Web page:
Despite Ford's answer to interrogatory number 28, prior to trial Ford informed plaintiffs and co-defendant Whalen of certain tests that had been conducted. These tests were introduced into evidence. Subsequently, after plaintiffs had rested and during the cross-examination of Ford's expert witness Gorker, information was developed suggesting that other additional tests had been conducted by Ford. From the nature of the cross-examination, a clear inference was put into the minds of the jury that these newly disclosed collision tests were relevant and material to the issues.

Co-defendant Whalen made a motion to strike Ford's pleading and find Ford in default. This motion was denied. Instead the trial court chose to resolve the question in a contempt proceeding following the trial, wherein a fine would be levied if the court found that the tests were material and wilfully withheld. Ford was thereafter found not to be in contempt. The court found that although Ford withheld information it could have easily made available to the parties, the information had not technically been requested.

Ford offered to prove that the data in question was to a large degree inapplicable and unrelated to the issues at trial and that none of the test results would have supported the plaintiffs' claims or detracted from them. This offer was refused by the court. Over Ford's objection the trial court gave co-defendant Whalen's instruction number 9:

"If a party to this case has failed to offer evidence within its power to produce, you may infer that the evidence would be adverse to the party if you believe each of the following elements:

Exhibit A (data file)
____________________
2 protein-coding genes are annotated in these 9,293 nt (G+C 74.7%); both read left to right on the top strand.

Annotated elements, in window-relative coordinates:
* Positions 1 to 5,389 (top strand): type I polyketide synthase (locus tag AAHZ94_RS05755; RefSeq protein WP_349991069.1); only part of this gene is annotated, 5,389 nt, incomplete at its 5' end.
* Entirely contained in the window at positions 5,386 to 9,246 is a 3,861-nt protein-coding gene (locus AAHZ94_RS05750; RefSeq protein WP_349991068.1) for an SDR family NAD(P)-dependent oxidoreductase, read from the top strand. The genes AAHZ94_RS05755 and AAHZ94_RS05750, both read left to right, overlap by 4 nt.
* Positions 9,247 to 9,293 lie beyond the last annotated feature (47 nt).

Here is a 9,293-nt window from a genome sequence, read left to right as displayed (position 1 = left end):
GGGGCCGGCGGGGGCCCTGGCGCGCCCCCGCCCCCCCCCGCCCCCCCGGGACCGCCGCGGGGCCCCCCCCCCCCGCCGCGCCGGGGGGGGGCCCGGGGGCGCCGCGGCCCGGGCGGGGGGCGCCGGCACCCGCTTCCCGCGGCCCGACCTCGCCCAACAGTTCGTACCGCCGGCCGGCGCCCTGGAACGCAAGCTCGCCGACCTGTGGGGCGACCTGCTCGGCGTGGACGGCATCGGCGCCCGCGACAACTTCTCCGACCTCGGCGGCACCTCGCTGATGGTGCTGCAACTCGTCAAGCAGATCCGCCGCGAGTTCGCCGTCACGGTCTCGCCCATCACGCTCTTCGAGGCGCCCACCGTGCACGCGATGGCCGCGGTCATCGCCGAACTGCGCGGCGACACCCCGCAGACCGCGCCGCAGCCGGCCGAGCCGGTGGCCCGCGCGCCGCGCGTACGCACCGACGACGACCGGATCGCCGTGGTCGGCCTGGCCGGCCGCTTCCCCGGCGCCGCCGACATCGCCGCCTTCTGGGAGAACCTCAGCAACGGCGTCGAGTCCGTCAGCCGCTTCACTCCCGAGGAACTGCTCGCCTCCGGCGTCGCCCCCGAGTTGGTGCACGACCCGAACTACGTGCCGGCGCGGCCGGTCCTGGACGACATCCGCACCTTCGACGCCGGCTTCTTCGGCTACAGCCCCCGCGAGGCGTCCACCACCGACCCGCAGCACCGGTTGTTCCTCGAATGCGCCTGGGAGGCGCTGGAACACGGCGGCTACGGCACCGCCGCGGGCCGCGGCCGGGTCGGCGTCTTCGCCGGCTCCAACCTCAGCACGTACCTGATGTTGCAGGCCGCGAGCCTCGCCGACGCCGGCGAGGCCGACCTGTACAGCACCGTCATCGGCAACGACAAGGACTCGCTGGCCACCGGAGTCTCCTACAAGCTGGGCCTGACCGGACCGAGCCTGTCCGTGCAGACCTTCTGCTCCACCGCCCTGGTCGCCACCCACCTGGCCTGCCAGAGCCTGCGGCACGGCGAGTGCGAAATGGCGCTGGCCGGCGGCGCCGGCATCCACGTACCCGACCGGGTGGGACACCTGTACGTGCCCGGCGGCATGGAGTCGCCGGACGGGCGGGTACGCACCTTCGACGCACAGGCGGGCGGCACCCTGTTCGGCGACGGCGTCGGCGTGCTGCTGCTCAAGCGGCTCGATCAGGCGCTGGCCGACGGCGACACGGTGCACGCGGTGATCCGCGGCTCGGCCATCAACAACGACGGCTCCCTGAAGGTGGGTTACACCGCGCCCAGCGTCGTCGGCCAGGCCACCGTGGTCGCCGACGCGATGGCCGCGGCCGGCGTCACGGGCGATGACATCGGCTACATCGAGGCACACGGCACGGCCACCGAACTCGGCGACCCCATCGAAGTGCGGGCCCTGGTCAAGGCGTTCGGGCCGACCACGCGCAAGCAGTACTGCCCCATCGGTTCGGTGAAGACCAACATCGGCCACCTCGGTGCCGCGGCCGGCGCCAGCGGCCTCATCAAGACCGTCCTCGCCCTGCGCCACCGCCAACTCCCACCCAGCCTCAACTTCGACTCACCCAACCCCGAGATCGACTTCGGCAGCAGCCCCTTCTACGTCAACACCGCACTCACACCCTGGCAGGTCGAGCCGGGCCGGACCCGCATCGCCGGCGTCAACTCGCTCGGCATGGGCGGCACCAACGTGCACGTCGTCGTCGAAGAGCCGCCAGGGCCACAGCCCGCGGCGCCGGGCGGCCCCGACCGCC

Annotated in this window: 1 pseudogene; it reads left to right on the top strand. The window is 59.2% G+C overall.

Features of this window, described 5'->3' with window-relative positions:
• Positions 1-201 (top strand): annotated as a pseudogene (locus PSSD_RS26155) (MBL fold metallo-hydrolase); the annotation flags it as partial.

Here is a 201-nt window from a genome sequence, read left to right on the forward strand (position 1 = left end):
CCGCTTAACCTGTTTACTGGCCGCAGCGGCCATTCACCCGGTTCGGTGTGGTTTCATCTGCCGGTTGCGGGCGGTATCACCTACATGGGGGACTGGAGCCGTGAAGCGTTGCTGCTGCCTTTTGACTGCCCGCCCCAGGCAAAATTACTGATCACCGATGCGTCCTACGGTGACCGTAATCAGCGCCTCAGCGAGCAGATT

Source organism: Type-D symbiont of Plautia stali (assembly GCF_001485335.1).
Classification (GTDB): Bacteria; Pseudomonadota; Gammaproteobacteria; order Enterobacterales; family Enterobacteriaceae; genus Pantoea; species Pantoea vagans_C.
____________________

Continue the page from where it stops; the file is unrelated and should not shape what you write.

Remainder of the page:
1. The evidence was under the control of the party and could have been produced by the exercise of reasonable diligence.

2. The evidence was not equally available to an adverse party.

3. A reasonably prudent person under the same or similar circumstances would have produced the evidence if he believed it to be favorable to him.

4. No reasonable excuse for the failure has been shown." (IPI-Civil No. 5.01 (2d ed. 1971.)

In his closing argument counsel for co-defendant Whalen said: "And unfortunately I don't know, and you don't know and the Court doesn't know just what did happen in some of those tests. But the Court will tell you you can infer that those tests would not have been favorable to Ford Motor Company if you believe the elements of the instruction involved in that."

Ford contends that the trial court committed prejudicial error in refusing Ford's offer of proof and in giving the jury the instruction.

We believe that there is merit to these assignments of error. The trial court refused Ford's offer of proof because it had not revealed the existence of the tests in its answer to interrogatory 28. The question of what should be the appropriate sanction, if any, to be applied by the trial court for a failure to produce evidence in response to a proper interrogatory is within the discretion of the trial court. (Buckler v. Sinclair Refining Co., 68 Ill. App.2d 283, 216 N.E.2d 14; Garofalo v. General Motors Corp., 103 Ill. App.2d 389, 243 N.E.2d 691.) It is fundamental, however, that the purpose of the imposition of sanctions should be to promote the goal of discovery, not to punish the offending party. (People ex rel. General Motors Corp. v. Bua, 37 Ill.2d 180, 226 N.E.2d 6.) Some of the criteria that should be weighed by a court in determining that a sanction should be employed are, surprise to the opponent, the good faith of the party offering the evidence, equal opportunity and access of the opponent to the evidence before trial, and prejudice to the opponent. Ocasio-Morales v. Fulton Machine Co., 10 Ill. App.3d 719, 295 N.E.2d 329.